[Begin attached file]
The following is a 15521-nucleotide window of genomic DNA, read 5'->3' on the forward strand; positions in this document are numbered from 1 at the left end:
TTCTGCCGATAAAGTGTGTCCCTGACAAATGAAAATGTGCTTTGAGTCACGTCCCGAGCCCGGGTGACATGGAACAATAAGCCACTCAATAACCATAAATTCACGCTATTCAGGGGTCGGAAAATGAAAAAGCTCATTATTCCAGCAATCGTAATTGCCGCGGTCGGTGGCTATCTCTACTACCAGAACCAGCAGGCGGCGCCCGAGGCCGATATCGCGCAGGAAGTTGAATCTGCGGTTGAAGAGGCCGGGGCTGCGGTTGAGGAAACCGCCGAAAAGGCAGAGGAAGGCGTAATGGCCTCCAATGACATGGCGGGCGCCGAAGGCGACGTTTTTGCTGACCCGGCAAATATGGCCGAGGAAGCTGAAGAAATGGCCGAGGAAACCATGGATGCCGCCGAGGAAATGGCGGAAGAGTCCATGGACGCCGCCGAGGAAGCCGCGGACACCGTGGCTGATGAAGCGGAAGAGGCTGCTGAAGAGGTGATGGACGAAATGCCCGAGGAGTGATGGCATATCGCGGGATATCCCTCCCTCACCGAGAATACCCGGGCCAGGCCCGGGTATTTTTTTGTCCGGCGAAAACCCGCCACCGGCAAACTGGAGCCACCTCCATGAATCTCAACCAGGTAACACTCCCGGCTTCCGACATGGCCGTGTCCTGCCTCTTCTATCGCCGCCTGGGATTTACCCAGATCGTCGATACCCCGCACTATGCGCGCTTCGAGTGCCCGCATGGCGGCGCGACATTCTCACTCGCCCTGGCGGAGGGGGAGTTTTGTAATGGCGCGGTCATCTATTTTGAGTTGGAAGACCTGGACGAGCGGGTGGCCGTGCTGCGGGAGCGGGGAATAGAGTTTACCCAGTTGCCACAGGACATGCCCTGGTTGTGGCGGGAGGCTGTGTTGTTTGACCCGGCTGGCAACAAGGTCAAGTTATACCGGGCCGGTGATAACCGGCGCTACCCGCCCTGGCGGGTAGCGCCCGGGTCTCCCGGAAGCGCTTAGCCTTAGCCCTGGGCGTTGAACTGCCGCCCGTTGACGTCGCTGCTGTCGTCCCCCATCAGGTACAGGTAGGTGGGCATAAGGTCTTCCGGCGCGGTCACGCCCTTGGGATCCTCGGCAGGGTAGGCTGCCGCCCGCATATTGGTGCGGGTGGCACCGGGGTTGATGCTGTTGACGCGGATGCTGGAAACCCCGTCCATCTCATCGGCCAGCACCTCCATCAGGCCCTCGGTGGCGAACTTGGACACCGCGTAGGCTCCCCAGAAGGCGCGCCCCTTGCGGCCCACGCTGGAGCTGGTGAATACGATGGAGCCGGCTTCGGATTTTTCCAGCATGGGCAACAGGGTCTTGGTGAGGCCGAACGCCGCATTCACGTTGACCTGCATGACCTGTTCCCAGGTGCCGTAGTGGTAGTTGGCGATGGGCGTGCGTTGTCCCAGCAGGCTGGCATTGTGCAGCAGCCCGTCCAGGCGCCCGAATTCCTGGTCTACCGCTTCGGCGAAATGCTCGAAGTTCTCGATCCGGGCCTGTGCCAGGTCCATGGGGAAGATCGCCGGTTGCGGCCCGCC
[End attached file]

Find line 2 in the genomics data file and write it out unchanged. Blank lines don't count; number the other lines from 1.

TTCTGCCGATAAAGTGTGTCCCTGACAAATGAAAATGTGCTTTGAGTCACGTCCCGAGCCCGGGTGACATGGAACAATAAGCCACTCAATAACCATAAATTCACGCTATTCAGGGGTCGGAAAATGAAAAAGCTCATTATTCCAGCAATCGTAATTGCCGCGGTCGGTGGCTATCTCTACTACCAGAACCAGCAGGCGGCGCCCGAGGCCGATATCGCGCAGGAAGTTGAATCTGCGGTTGAAGAGGCCGGGGCTGCGGTTGAGGAAACCGCCGAAAAGGCAGAGGAAGGCGTAATGGCCTCCAATGACATGGCGGGCGCCGAAGGCGACGTTTTTGCTGACCCGGCAAATATGGCCGAGGAAGCTGAAGAAATGGCCGAGGAAACCATGGATGCCGCCGAGGAAATGGCGGAAGAGTCCATGGACGCCGCCGAGGAAGCCGCGGACACCGTGGCTGATGAAGCGGAAGAGGCTGCTGAAGAGGTGATGGACGAAATGCCCGAGGAGTGATGGCATATCGCGGGATATCCCTCCCTCACCGAGAATACCCGGGCCAGGCCCGGGTATTTTTTTGTCCGGCGAAAACCCGCCACCGGCAAACTGGAGCCACCTCCATGAATCTCAACCAGGTAACACTCCCGGCTTCCGACATGGCCGTGTCCTGCCTCTTCTATCGCCGCCTGGGATTTACCCAGATCGTCGATACCCCGCACTATGCGCGCTTCGAGTGCCCGCATGGCGGCGCGACATTCTCACTCGCCCTGGCGGAGGGGGAGTTTTGTAATGGCGCGGTCATCTATTTTGAGTTGGAAGACCTGGACGAGCGGGTGGCCGTGCTGCGGGAGCGGGGAATAGAGTTTACCCAGTTGCCACAGGACATGCCCTGGTTGTGGCGGGAGGCTGTGTTGTTTGACCCGGCTGGCAACAAGGTCAAGTTATACCGGGCCGGTGATAACCGGCGCTACCCGCCCTGGCGGGTAGCGCCCGGGTCTCCCGGAAGCGCTTAGCCTTAGCCCTGGGCGTTGAACTGCCGCCCGTTGACGTCGCTGCTGTCGTCCCCCATCAGGTACAGGTAGGTGGGCATAAGGTCTTCCGGCGCGGTCACGCCCTTGGGATCCTCGGCAGGGTAGGCTGCCGCCCGCATATTGGTGCGGGTGGCACCGGGGTTGATGCTGTTGACGCGGATGCTGGAAACCCCGTCCATCTCATCGGCCAGCACCTCCATCAGGCCCTCGGTGGCGAACTTGGACACCGCGTAGGCTCCCCAGAAGGCGCGCCCCTTGCGGCCCACGCTGGAGCTGGTGAATACGATGGAGCCGGCTTCGGATTTTTCCAGCATGGGCAACAGGGTCTTGGTGAGGCCGAACGCCGCATTCACGTTGACCTGCATGACCTGTTCCCAGGTGCCGTAGTGGTAGTTGGCGATGGGCGTGCGTTGTCCCAGCAGGCTGGCATTGTGCAGCAGCCCGTCCAGGCGCCCGAATTCCTGGTCTACCGCTTCGGCGAAATGCTCGAAGTTCTCGATCCGGGCCTGTGCCAGGTCCATGGGGAAGATCGCCGGTTGCGGCCCGCC